I have the tools and I know they're good. I really can't say enough about the INE training materials. They are easy to use. The instructors are good and the material covers every topic in the blueprint. In fact, I have seen some of the material that was covered in the videos not only apply to the exam, but also to my day-to-day activities at work. I really like their approach - they don't "teach the test" -- they teach the technology, which will give you the skills to pass the test. But seriously, you can't just buy the stuff and wear it. You have to work through ALL the material. And there's a lot. You can't get through it in a few months unless you have a LOT of spare time. We're talking hundreds of hours of video with an all-access pass (which is what I have now). Add the workbook materials to that and you're talking a large investment of time and energy. I would add "money" to that, but I have to admit that INE has done a great job of keeping the cost reasonable. The monthly subscription might seem steep to some, but I have to admit - I was spending an equivalent amount of money on cigarettes. Now that I'm not smoking, I put that money towards my AAP. And frankly, if you can't afford the materials, how are you going to afford the exam itself?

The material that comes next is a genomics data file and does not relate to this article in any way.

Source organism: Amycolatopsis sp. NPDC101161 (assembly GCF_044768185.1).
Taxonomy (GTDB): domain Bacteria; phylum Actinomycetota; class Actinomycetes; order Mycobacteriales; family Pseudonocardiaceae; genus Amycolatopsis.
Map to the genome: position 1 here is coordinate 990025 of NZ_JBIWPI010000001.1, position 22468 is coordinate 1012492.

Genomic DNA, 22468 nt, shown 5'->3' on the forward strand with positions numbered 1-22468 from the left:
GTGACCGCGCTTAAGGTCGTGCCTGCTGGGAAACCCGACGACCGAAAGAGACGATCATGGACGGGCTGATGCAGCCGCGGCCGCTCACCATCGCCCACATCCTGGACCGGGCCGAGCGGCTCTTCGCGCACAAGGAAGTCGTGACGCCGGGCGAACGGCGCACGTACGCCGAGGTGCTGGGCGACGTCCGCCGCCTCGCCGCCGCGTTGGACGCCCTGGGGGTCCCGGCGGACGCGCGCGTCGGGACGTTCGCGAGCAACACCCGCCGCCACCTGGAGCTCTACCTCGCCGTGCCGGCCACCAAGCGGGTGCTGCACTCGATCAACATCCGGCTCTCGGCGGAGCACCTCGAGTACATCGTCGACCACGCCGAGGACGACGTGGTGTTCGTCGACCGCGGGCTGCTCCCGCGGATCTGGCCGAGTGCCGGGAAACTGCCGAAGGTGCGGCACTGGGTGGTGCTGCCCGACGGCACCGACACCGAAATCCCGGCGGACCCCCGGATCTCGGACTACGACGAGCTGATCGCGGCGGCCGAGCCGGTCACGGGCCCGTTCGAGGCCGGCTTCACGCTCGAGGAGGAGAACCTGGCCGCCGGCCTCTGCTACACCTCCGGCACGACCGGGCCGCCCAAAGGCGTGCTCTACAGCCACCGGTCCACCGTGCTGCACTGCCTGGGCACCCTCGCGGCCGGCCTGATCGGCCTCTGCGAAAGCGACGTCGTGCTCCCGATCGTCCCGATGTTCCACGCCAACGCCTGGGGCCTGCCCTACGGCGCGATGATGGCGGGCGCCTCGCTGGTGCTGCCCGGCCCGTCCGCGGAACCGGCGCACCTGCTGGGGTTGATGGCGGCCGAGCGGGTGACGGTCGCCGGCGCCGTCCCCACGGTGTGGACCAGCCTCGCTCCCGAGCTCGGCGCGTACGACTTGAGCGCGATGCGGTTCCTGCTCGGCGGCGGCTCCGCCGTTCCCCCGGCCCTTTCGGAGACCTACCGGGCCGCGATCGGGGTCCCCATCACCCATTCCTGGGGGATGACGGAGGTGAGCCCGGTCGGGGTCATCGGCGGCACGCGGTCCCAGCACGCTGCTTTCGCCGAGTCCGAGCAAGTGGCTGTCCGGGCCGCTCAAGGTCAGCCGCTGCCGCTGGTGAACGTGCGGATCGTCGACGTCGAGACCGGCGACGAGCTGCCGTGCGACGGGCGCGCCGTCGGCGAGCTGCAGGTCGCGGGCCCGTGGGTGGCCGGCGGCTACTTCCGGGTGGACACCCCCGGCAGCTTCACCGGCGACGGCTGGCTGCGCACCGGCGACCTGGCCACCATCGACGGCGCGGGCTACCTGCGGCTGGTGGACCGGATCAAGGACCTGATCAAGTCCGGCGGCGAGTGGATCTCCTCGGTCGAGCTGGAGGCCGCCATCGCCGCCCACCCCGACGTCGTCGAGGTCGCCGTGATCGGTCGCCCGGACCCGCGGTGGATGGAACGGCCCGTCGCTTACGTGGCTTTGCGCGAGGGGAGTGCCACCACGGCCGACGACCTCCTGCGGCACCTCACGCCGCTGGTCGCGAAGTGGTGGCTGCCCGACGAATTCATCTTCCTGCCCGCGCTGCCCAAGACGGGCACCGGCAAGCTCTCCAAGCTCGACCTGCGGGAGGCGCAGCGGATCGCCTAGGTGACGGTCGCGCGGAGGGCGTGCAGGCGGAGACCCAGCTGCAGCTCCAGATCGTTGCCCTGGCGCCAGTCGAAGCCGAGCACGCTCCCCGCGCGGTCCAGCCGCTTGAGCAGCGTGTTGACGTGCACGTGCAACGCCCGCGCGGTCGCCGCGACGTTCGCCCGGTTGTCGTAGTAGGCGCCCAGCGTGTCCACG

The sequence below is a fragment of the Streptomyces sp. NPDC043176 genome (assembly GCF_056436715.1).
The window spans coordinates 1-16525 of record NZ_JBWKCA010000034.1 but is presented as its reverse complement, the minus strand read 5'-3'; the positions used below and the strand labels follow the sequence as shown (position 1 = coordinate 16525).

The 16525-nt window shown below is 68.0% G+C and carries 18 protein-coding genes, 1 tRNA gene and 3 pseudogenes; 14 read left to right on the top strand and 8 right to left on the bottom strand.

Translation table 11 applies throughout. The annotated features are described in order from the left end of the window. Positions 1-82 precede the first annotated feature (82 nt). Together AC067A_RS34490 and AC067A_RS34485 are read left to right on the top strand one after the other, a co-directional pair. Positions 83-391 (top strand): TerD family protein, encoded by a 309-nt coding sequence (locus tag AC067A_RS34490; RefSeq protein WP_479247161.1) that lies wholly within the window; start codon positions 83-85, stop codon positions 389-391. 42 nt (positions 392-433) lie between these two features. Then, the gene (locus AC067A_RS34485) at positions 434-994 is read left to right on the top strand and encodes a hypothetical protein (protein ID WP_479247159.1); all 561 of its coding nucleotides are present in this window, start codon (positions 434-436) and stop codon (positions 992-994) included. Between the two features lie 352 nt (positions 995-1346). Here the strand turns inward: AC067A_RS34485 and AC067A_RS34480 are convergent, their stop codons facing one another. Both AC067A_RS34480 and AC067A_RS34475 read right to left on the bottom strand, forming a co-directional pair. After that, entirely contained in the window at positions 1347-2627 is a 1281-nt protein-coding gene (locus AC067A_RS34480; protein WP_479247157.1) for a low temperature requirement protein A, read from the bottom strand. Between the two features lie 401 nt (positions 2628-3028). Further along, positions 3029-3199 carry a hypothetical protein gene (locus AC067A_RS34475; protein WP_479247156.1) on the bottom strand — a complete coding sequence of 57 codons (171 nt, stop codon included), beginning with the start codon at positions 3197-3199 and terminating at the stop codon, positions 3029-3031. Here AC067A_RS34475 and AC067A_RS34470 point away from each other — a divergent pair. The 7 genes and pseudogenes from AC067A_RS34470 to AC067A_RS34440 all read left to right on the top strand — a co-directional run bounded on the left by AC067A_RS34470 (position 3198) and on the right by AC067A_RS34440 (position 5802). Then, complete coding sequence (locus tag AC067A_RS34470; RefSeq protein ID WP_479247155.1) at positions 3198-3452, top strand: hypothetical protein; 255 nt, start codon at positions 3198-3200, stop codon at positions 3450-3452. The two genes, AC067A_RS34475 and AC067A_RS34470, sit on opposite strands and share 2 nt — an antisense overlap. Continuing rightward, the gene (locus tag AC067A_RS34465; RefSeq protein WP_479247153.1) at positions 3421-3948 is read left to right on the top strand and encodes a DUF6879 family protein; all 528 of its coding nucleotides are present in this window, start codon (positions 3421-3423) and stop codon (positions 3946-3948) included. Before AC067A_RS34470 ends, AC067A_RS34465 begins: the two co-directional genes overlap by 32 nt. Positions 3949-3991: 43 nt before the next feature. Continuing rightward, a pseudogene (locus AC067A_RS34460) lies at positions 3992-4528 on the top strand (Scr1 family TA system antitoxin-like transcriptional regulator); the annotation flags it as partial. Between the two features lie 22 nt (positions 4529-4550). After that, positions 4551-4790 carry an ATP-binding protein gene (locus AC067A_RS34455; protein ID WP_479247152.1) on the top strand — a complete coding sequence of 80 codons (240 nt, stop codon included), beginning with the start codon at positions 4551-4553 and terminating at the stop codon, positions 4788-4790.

Ah, speaking of the exam itself... it was great. The first two hours covers the troubleshooting section. It was not that impossible - I was not completely prepared. I actually got some of them - but not enough of them. I saw the types of things they were expecting you to know and troubleshoot. There was one scenario/ticket that I looked at and said to myself - now, you KNEW they were going to have something about that on the test and you knew you wanted to know that very well before you got here. Okay. Next time. I completed as many as I could, starting with the ones I knew dead-on and then going to the ones I thought I could figure out. I got one that surprised me (I didn't realize I knew how to fix that one until I did it) - so there was enough time to look at one or two and really do some deep thinking. Of course, that demands that there be a number of them that appear straightforward to you and you just knock those out as routine. [This is where lots of lab practice comes in handy.]